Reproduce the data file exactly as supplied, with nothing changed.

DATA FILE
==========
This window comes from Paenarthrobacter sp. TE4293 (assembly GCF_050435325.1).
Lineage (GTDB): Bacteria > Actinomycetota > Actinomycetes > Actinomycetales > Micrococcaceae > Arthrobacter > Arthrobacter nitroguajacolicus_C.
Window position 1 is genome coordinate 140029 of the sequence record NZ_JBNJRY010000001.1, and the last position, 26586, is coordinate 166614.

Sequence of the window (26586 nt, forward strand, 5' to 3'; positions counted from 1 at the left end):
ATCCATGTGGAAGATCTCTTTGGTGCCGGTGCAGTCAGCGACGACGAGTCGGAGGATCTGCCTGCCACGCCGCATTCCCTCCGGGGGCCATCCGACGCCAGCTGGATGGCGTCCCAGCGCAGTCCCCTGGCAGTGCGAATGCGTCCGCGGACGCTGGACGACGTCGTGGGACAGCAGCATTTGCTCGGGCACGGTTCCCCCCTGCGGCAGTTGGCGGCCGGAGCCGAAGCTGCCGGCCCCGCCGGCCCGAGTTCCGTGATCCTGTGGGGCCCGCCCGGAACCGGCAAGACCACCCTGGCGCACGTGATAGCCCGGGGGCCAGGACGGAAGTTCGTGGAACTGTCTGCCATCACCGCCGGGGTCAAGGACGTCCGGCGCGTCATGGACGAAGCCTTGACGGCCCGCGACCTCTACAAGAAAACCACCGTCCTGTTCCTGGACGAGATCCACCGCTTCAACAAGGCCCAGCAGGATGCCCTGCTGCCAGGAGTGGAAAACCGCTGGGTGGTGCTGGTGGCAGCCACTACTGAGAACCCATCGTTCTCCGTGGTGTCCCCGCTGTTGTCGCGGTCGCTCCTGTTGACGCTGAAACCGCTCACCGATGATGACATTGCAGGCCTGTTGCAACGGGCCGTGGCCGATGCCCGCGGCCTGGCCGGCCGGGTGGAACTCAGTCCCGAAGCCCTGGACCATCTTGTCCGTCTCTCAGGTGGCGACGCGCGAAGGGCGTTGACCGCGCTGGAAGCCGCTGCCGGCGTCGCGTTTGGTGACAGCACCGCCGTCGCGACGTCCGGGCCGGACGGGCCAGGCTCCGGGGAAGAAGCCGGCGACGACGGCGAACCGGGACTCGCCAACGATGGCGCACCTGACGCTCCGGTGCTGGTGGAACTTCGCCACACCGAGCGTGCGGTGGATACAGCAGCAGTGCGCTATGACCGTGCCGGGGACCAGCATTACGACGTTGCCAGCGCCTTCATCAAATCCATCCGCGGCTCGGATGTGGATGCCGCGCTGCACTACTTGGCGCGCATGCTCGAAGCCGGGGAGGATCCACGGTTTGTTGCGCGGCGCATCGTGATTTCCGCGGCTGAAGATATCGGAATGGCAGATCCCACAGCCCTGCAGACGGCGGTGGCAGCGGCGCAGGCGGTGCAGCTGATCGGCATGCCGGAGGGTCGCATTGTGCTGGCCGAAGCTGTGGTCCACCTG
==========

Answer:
This window comes from Paenarthrobacter sp. TE4293 (assembly GCF_050435325.1).
Lineage (GTDB): Bacteria > Actinomycetota > Actinomycetes > Actinomycetales > Micrococcaceae > Arthrobacter > Arthrobacter nitroguajacolicus_C.
Window position 1 is genome coordinate 140029 of the sequence record NZ_JBNJRY010000001.1, and the last position, 26586, is coordinate 166614.

Sequence of the window (26586 nt, forward strand, 5' to 3'; positions counted from 1 at the left end):
ATCCATGTGGAAGATCTCTTTGGTGCCGGTGCAGTCAGCGACGACGAGTCGGAGGATCTGCCTGCCACGCCGCATTCCCTCCGGGGGCCATCCGACGCCAGCTGGATGGCGTCCCAGCGCAGTCCCCTGGCAGTGCGAATGCGTCCGCGGACGCTGGACGACGTCGTGGGACAGCAGCATTTGCTCGGGCACGGTTCCCCCCTGCGGCAGTTGGCGGCCGGAGCCGAAGCTGCCGGCCCCGCCGGCCCGAGTTCCGTGATCCTGTGGGGCCCGCCCGGAACCGGCAAGACCACCCTGGCGCACGTGATAGCCCGGGGGCCAGGACGGAAGTTCGTGGAACTGTCTGCCATCACCGCCGGGGTCAAGGACGTCCGGCGCGTCATGGACGAAGCCTTGACGGCCCGCGACCTCTACAAGAAAACCACCGTCCTGTTCCTGGACGAGATCCACCGCTTCAACAAGGCCCAGCAGGATGCCCTGCTGCCAGGAGTGGAAAACCGCTGGGTGGTGCTGGTGGCAGCCACTACTGAGAACCCATCGTTCTCCGTGGTGTCCCCGCTGTTGTCGCGGTCGCTCCTGTTGACGCTGAAACCGCTCACCGATGATGACATTGCAGGCCTGTTGCAACGGGCCGTGGCCGATGCCCGCGGCCTGGCCGGCCGGGTGGAACTCAGTCCCGAAGCCCTGGACCATCTTGTCCGTCTCTCAGGTGGCGACGCGCGAAGGGCGTTGACCGCGCTGGAAGCCGCTGCCGGCGTCGCGTTTGGTGACAGCACCGCCGTCGCGACGTCCGGGCCGGACGGGCCAGGCTCCGGGGAAGAAGCCGGCGACGACGGCGAACCGGGACTCGCCAACGATGGCGCACCTGACGCTCCGGTGCTGGTGGAACTTCGCCACACCGAGCGTGCGGTGGATACAGCAGCAGTGCGCTATGACCGTGCCGGGGACCAGCATTACGACGTTGCCAGCGCCTTCATCAAATCCATCCGCGGCTCGGATGTGGATGCCGCGCTGCACTACTTGGCGCGCATGCTCGAAGCCGGGGAGGATCCACGGTTTGTTGCGCGGCGCATCGTGATTTCCGCGGCTGAAGATATCGGAATGGCAGATCCCACAGCCCTGCAGACGGCGGTGGCAGCGGCGCAGGCGGTGCAGCTGATCGGCATGCCGGAGGGTCGCATTGTGCTGGCCGAAGCTGTGGTCCACCTG